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Ravi Named Distinguished Teaching Professor
June 15, 2009
Distinguished Teaching Professor Sekharipuram S. Ravi of the Department of Computer Science. (Photo Mark Schmidt)
Professor S.S. Ravi has just had his photo taken, and is loosening the tie he is not used to wearing.
Ravi was recently named Distinguished Teaching Professor, one of the highest honors bestowed by the State University of New York. For all the prestige of this honor, he is down to earth and refreshingly humble, more comfortable advising a student on which job offer to take than being in the limelight.
A professor of computer science for the past 25 years at UAlbany, S.S. Ravi grew up in the southern part of India, one of five children. The first S is for Sekharipuram, the name of the town in which his father grew up. The second is for Subramaniam, his father's last name.
Ravi's fascination with computers began from listening to discussions on the topic between his two brothers, S. Rajaram and S. Ramanathan.
Later, Ravi took classes on computer organization and operating systems from Rajaram at the Indian Institute of Science (IISc) in Bangalore, India. Rajaram also taught classes at the Manipal Institute of Technology (the other MIT), in India.
"Rajaram spent a lot of time preparing for his classes," recalls Ravi. "He was chair of the computing engineering department at MIT until 2001."
Ravi earned his doctorate from the University of Pittsburgh, where his mentor was Errol Lloyd (currently at the University of Delaware), with whom he still conducts research.
Watching his brother and Lloyd, Ravi learned what good professors do and how they teach and motivate their students. From Lloyd, he learned to explain highly technical information to students by providing clear examples and asking simple questions.
Ravi's own guiding philosophy is "the more accessible a professor is, the less intimidated the students are, and the easier it is to learn the material."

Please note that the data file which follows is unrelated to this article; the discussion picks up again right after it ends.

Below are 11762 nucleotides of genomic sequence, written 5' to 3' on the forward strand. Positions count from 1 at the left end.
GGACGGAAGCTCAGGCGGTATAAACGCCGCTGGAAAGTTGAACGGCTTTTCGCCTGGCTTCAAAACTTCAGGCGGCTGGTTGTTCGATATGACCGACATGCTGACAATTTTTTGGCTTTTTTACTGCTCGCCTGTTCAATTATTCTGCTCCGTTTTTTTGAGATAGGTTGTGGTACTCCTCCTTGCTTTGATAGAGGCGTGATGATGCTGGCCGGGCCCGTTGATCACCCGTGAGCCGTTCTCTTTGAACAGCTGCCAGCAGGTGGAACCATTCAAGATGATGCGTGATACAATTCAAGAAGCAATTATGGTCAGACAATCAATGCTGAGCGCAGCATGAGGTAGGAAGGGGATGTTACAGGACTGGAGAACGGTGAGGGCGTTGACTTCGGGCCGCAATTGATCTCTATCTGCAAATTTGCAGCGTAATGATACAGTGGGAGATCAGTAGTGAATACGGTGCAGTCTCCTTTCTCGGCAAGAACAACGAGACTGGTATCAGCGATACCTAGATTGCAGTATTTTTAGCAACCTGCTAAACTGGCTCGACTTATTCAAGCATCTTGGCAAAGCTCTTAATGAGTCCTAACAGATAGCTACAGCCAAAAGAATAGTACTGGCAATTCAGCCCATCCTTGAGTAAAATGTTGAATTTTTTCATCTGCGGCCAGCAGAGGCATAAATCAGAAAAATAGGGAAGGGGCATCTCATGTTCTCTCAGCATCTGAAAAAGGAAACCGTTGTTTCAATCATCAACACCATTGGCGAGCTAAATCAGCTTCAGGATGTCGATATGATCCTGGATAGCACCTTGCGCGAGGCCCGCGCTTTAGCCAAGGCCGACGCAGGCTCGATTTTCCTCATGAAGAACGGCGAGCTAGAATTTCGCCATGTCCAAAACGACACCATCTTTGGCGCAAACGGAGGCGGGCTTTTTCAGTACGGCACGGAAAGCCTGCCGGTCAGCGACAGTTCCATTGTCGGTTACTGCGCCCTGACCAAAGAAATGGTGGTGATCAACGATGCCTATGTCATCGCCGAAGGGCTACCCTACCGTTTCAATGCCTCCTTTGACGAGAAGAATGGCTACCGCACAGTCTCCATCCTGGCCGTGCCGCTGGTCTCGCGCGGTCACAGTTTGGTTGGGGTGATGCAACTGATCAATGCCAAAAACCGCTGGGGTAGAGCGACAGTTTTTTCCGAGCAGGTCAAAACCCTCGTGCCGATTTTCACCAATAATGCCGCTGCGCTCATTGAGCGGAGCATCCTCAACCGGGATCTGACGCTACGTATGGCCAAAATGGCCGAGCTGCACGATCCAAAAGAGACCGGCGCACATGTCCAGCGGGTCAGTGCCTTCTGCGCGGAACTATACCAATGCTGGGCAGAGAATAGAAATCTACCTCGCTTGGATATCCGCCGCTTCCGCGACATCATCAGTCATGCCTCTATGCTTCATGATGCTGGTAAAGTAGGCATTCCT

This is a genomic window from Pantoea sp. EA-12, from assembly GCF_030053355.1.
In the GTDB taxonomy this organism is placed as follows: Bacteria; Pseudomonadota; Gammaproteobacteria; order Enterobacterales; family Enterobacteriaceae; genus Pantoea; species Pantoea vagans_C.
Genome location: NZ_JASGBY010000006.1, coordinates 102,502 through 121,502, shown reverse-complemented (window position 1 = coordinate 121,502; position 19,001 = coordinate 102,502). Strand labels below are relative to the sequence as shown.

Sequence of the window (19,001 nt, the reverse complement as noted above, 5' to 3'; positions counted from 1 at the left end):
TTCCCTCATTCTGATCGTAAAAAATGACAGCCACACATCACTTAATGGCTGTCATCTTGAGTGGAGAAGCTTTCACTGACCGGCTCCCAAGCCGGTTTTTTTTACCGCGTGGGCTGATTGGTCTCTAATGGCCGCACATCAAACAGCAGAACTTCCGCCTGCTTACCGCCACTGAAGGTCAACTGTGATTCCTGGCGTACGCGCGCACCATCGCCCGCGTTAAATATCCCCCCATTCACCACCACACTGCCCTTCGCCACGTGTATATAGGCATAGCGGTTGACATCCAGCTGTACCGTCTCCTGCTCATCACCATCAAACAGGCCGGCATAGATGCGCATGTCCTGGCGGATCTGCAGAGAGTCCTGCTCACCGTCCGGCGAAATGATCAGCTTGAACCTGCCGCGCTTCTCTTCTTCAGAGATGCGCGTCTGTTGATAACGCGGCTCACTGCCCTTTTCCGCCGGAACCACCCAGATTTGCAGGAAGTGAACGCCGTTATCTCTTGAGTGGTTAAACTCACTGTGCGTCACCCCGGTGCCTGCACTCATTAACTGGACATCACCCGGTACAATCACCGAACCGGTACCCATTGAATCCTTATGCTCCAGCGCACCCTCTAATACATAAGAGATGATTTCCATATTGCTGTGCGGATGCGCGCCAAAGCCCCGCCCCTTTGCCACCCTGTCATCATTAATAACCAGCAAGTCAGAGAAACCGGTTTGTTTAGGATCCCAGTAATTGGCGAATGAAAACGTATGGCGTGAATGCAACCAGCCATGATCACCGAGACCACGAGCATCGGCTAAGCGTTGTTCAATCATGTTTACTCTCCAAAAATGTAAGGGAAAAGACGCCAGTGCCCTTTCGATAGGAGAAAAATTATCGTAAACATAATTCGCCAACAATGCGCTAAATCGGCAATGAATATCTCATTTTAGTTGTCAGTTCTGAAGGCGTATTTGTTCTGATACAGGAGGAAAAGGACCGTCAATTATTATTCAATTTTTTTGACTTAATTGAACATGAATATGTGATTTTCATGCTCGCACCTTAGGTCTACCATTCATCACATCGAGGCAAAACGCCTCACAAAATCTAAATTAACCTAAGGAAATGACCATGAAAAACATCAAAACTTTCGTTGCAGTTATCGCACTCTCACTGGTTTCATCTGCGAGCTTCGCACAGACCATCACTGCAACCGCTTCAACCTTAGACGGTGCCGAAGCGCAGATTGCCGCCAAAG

Ravi came to UAlbany due to the presence of eminent computer science researchers such as Turing Award winner Richard E. Stearns, and Daniel J. Rosenkrantz, past editor in chief of the Journal of the Association for Computing Machinery. Relationships are important to Ravi, who is still in touch with the two professors emeriti today.
His connections with students endure as well. A popular teacher who challenges his students, Ravi won an Excellence in Teaching Award in 1997. Several of his former students dropped by to visit him during the Spring 2009 semester.
"I have been extraordinarily lucky that way. Hearing from my former students is one of the most satisfying things to me," said Ravi. When the announcement of his being named Distinguished Professor went out, the e-mails came pouring in from former students.
In addition to teaching classes and conducting research in areas such as algorithms, data mining, and wireless networks, Ravi also administers the department's internship program.
"There is not a single field today that is not influenced by computer science and engineering," said Ravi. He wants prospective students to know that majoring in computer science does not mean they will spend their careers confined to a cubicle all day developing programs.
He loves a good Dilbert cartoon. "Especially as a computer person, I enjoy the jokes," he said. "You have to be able to laugh at your own profession."
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